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Home sellers, Shelby County assessor united to slow down outside investors buying and renting local homes

Assessor said investment groups diluting home ownerships in neighborhoods, affecting overall quality. Options on table to slow investor influence.

MEMPHIS, Tennessee — Local home sellers and the Shelby County assessor are banding together to slow outside investors that are making home ownership increasingly difficult for Mid-South families. On top of that, Zillow reports year-to-year Memphis home values up 23%.

Shelby County Susie Lynch wants to change this trend - on her terms.

"People are struggling and they are trying to plan a future and they don't know what it's going to be," Lynch said.

When she puts her Arlington home on the market soon, there's one condition: it must go to a local family and not an outside investor.

"People that are going to enjoy it and raise their kids in it and be proud to own it," Lynch added.

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Her personal concern about outside investors swooping in and buying up area properties is seconded by Shelby County Assessor Melvin Burgess.

"It lessens the inventory so what does that do for first time homebuyers or what does that do for the American Dream?" Burgess said. "The American Dream was everyone wanted to buy their own home and it's going to be difficult."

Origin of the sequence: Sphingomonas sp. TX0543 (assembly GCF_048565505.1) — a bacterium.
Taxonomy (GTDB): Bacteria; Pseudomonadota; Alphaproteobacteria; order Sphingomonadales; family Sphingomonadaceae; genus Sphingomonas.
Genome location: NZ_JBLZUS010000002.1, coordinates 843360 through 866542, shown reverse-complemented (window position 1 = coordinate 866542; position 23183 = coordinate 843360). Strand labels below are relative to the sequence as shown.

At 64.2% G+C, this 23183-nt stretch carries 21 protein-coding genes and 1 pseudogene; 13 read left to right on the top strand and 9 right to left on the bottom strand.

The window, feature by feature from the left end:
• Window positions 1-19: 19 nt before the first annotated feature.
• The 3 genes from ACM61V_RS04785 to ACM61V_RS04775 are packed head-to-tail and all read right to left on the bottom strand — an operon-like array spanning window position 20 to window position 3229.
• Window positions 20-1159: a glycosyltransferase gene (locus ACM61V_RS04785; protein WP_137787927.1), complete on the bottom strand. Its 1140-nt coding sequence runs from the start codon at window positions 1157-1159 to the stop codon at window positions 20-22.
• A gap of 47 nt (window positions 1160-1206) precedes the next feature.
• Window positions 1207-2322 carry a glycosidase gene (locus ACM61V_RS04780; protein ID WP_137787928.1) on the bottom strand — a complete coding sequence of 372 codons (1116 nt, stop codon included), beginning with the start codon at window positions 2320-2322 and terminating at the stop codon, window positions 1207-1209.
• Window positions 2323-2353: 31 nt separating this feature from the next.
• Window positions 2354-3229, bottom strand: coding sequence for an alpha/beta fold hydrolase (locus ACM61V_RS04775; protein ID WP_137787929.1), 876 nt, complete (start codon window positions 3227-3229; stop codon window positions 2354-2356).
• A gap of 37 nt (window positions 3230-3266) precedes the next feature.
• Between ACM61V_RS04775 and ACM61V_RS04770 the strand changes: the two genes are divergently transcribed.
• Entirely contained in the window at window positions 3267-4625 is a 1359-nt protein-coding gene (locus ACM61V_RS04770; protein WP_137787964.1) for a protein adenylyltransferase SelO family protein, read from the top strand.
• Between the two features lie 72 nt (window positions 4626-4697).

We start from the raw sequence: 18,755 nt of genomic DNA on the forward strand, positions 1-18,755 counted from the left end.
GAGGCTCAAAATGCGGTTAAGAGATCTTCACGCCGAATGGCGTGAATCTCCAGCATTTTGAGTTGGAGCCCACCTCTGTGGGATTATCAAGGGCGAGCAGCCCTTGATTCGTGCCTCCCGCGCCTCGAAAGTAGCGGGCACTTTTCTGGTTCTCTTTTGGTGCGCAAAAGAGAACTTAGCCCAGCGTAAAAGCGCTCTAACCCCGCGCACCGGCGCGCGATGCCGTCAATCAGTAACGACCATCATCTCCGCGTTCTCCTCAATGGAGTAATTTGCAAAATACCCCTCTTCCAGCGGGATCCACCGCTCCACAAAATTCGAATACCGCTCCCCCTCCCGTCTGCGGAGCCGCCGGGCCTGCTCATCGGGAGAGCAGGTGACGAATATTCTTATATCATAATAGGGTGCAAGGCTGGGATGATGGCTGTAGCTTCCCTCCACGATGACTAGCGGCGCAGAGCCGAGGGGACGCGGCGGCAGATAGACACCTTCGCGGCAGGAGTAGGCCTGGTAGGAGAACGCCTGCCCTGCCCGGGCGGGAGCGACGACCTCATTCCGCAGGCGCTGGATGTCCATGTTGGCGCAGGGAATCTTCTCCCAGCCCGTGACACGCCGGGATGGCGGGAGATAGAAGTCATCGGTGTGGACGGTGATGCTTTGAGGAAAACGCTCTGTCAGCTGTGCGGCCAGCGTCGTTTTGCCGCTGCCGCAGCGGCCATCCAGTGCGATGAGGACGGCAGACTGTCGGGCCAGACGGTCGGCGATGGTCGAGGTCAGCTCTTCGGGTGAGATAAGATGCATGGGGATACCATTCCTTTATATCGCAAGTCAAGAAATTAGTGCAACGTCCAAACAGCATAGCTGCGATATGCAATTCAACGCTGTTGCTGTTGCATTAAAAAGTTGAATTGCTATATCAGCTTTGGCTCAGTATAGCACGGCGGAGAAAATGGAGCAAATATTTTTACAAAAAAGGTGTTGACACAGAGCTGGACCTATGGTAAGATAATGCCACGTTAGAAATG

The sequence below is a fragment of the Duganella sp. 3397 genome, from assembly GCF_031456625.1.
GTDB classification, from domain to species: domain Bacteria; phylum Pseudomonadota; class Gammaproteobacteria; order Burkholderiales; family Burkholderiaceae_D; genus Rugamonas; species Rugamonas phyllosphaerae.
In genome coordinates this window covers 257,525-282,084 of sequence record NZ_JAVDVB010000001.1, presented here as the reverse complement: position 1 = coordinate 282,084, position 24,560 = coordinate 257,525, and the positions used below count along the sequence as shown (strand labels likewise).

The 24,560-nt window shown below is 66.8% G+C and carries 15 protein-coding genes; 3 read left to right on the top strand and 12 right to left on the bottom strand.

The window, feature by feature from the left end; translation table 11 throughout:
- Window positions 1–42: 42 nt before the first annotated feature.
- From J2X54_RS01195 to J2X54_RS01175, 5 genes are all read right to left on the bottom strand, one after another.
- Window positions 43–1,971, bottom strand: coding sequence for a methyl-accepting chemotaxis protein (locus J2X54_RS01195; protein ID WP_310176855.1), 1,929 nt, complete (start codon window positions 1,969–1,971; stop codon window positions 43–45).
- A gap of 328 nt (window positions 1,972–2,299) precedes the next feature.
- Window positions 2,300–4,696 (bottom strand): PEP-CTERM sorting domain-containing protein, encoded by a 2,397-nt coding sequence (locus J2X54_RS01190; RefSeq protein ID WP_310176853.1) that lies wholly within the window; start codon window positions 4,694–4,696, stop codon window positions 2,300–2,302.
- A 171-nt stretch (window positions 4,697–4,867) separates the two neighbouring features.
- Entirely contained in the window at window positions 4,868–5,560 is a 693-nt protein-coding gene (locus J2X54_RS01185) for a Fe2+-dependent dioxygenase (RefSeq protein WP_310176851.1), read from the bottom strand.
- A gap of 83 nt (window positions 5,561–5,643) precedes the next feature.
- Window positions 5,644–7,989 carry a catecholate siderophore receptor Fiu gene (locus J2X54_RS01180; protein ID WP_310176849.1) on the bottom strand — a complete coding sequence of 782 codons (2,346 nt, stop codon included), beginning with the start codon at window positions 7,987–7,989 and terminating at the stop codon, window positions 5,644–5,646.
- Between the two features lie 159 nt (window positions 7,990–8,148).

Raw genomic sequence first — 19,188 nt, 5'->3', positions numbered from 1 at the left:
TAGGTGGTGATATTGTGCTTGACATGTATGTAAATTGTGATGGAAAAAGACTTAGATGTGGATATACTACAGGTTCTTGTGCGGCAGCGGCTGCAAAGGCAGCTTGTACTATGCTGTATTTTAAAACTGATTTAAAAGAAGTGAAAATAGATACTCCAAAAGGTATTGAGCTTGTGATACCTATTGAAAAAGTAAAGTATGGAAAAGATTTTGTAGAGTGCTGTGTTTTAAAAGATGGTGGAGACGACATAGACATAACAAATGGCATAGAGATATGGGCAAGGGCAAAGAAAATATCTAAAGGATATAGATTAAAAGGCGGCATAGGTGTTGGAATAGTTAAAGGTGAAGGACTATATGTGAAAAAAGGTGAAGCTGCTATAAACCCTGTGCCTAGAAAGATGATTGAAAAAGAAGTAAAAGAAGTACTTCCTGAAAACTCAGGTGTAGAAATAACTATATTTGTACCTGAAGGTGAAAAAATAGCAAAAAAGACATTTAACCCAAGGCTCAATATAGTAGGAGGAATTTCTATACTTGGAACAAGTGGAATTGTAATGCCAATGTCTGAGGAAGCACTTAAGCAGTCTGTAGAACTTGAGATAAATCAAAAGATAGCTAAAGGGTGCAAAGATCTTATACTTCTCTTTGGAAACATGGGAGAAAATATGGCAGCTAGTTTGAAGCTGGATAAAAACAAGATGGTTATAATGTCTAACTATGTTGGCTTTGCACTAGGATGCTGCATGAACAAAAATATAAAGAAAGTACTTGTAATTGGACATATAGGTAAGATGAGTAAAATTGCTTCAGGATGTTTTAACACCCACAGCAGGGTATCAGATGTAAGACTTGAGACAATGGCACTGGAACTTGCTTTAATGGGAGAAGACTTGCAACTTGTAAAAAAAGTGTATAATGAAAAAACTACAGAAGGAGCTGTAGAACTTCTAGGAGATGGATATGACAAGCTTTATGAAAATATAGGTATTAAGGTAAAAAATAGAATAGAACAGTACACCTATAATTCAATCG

Burgess said investors purchased more than 7,000 singly family homes in the past two years. In that surge, Burgess said investors often outbid local families with all-cash offers and rented out those homes at a higher rate.

"The market, it's steadily going up when it comes to housing and people are taking advantage of it," Burgess added.

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Burgess said diluting local homeownership opportunities also causes ripple effects elsewhere in communities. 

"All of a sudden it's overwhelmed with rental properties where people aren't keeping up with their homes, your value will go down and it causes your neighborhood to go down," Burgess said.

That's why Burgess is pursuing ways for homeowner associations to fight back, change their charter and limit investor home sales or ban them altogether.

As for Lynch, she said it's up to other local home sellers to do their part and slow the trend.

"We to need to reign it in and say to these investors, 'yes, you need to make money' but we need to look at the homeowners and say 'yes, you need to own your home at a fair price and be able to plan financially for that home' and right now it's impossible," Lynch said.

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